Rain, the song as sweet as the smell. Fat, swollen, heavy drops falling by the bucket full, each one dancing to its own wild rhythm upon the metal roof, rolling together to the puddle on the sandy earth just before my dusty boots, kicked out before me as I sit on the stump of wood under the eve just outside my new front door.

How funny to finally check in on the computer and remember back “home” there would be snow. It would be cold. How funny to consider how little time I have looked back. My apologies to those I love. Change is both overwhelming and self absorbing.

If it were easier to post, I would share more with you. The trip, tips on travelling with a dog, beautiful new friends beginning with Barbara in Buenos Aires, and here our dear Ginny, like the sister so many ask if we are, and Golde and Jorge and little Milton who is happy to play with my dog, the horses, the air, the culture, the language, drinking mate and taking siestas (I have learned are the best time for finding a rare moment quiet enough to write). The hardest part is losing my solitude. That is hard indeed for the intentionally lonely soul.

I am not big on looking back, though I want to share stories and details and parts of this story that I think you might enjoy reading. Where does each day go, as we sit down for dinner at the hour I used to turn in to bed?

It will come in time. Patience is the greatest lesson here. At least the most obvious. There are others. There will be more. More important? I try not to judge, only to learn and do.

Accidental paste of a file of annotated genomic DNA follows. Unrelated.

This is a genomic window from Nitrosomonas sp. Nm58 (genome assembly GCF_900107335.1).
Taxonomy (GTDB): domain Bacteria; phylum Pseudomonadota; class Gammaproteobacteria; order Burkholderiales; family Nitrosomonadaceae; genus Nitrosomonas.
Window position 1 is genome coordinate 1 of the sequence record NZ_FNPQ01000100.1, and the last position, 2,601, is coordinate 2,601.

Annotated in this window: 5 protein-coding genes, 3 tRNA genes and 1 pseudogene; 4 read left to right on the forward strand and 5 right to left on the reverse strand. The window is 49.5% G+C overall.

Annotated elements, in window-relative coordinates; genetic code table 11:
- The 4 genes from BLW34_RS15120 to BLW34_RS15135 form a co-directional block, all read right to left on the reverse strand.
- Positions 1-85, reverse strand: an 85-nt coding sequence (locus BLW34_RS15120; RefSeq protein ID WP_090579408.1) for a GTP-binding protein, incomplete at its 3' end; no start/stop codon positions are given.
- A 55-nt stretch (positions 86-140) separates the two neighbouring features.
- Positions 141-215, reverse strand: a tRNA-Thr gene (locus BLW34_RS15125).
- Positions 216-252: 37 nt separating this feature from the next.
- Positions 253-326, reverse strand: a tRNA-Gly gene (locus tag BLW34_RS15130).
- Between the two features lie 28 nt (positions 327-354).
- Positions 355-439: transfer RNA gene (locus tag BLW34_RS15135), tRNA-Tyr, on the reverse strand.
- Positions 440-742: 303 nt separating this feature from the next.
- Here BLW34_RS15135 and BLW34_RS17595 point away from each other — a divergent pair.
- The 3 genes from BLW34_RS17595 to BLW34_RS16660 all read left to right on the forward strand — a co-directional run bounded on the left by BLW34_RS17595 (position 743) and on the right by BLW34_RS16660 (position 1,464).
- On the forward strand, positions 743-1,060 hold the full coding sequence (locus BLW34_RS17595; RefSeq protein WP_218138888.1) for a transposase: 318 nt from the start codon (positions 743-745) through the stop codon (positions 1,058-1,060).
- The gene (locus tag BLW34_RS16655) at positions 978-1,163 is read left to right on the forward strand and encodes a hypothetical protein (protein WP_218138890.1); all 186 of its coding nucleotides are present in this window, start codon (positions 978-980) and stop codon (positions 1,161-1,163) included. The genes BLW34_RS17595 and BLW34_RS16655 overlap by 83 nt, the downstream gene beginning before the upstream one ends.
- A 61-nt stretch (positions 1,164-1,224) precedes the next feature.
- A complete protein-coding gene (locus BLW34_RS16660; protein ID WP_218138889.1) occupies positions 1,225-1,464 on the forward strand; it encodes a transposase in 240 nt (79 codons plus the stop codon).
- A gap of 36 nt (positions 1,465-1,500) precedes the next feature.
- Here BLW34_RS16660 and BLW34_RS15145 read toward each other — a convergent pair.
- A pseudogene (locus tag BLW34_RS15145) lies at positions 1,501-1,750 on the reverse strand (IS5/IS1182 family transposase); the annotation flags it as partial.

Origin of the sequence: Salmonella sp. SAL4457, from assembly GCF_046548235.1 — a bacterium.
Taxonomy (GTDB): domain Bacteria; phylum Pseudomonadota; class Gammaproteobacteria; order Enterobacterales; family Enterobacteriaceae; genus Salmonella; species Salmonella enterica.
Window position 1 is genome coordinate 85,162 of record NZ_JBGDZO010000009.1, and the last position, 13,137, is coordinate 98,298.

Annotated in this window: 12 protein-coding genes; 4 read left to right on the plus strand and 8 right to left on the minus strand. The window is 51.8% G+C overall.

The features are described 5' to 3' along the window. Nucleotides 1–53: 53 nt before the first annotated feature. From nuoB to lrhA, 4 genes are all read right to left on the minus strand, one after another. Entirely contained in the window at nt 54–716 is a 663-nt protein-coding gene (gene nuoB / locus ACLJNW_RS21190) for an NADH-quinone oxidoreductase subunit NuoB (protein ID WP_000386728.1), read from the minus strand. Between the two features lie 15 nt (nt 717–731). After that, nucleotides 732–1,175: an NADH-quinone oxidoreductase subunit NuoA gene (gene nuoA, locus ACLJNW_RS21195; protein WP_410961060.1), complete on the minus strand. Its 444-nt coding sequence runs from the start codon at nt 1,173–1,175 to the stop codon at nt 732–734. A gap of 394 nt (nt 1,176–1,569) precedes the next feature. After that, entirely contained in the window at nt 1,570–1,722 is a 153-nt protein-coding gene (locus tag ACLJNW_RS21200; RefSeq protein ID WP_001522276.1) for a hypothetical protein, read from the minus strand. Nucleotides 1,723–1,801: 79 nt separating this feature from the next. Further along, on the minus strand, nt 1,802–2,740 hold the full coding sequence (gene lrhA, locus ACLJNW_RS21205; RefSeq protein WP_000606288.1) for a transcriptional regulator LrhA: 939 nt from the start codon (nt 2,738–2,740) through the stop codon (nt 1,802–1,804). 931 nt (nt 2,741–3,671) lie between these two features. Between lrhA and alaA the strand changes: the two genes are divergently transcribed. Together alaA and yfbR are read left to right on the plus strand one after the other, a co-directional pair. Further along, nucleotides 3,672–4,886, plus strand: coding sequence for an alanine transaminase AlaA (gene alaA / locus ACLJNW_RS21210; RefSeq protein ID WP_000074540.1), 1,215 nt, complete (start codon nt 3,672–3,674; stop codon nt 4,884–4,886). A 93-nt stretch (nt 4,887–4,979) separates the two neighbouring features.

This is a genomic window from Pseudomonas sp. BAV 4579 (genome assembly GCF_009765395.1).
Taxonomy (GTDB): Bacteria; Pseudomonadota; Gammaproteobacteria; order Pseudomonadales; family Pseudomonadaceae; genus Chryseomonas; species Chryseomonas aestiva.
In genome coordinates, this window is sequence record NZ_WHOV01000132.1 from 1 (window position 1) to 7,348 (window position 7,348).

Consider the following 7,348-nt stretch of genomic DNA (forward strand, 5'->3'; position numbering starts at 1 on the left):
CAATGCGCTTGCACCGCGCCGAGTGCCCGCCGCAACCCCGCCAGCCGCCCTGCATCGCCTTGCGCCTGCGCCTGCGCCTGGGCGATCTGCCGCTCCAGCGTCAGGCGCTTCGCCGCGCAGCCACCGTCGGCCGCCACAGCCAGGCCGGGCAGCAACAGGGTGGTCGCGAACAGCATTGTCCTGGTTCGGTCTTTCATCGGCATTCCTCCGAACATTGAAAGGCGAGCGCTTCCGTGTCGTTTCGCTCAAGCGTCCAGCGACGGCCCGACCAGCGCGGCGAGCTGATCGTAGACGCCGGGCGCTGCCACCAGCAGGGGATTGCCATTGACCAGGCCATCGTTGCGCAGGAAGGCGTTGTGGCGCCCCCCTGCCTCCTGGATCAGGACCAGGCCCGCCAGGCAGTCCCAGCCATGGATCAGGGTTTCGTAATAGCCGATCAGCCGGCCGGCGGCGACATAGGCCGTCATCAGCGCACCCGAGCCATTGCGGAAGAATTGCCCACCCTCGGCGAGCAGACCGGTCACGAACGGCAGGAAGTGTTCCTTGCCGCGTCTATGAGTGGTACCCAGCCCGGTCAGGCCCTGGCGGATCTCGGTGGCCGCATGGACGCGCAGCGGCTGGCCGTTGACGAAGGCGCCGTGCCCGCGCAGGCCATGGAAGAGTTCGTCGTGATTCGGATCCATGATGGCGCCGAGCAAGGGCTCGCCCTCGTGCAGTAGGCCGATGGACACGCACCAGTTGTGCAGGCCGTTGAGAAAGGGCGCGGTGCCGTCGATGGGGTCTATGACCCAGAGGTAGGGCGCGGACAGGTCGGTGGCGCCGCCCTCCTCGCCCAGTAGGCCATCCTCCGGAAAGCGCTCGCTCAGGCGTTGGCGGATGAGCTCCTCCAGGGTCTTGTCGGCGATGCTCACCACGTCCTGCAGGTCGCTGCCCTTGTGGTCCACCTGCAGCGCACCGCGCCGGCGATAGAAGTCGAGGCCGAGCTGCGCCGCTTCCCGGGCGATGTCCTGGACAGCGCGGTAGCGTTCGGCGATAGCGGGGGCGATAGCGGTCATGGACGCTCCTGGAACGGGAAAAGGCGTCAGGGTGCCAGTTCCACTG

The internet may or may not be working, and the power outs regularly. A reminder of my adoration of living off grid, and gratitude that we can connect over the internet at all, in Colorado and here in Patagonia.

This is what MS can look like.

To watch Ginny up on the horse today. Exhilarating to see. And to imagine the joy, the cup overflowing within her, being in a place she belongs, comfortably, confidently. Seeing her energy rise. Her posture resume. One could say a queen upon her throne, but without the airs and pretention, and in fact, a most earthy act indeed. The Phoenix with wings which the horse has given to us. Beautiful indeed. An awakening. A slow and gentle healing, if for no longer than the time in a place this woman feels a home, her self. In the saddle. And yet, I feel it is longer lasting than that. There is more. She is brighter, more alive. I see an improvement already in her, and I wonder how far she will progress in this positive directions. I am pushing her. Doing less for her on one hand. Standing up to her (I say with a smile, for we are two strong women that at times will butt heads in the most graceful way, with power and words, as we women are known to do). Forcing her to find more strength within, for I know there is plenty. Challenging her creativity. Encouraging her to walk more. To focus more (how like changing winds she can be). To keep direction and keep it positive and get things done. There is so much to do. I am thinking she should draw. Where is that peach with the leaves? She wanted to draw that. Creativity heals, she says, and she knows.

Enough. For now I sleep. I cannot absorb it all. Sleep allows time and space to soak it in. So here I am, typing away as my sweetie breathes deep and warm in the early stages of the deepest of sleep beside me, and I prepare to close down this fantastic tool called computer, and return to the most primal state I can. Sleep, wrapped around my sweetie.

~

Chacra Pool

Pool 1

pool 2

pool 3


Photos by Golde Wallingford

Click each image to magnify it.
Click again to reduce it.

Ginny at home fireside

Ginny at home fireside

Making Torta Fritas

Ginny with daughter Sky

Sky Rock Cafe

Ginny and gaucho

Peace Pipe Ceremony with
Golde and Loretta

 

Volunteer with Ginny

Click here to read what the volunteers say about life with Ginny in Argentina.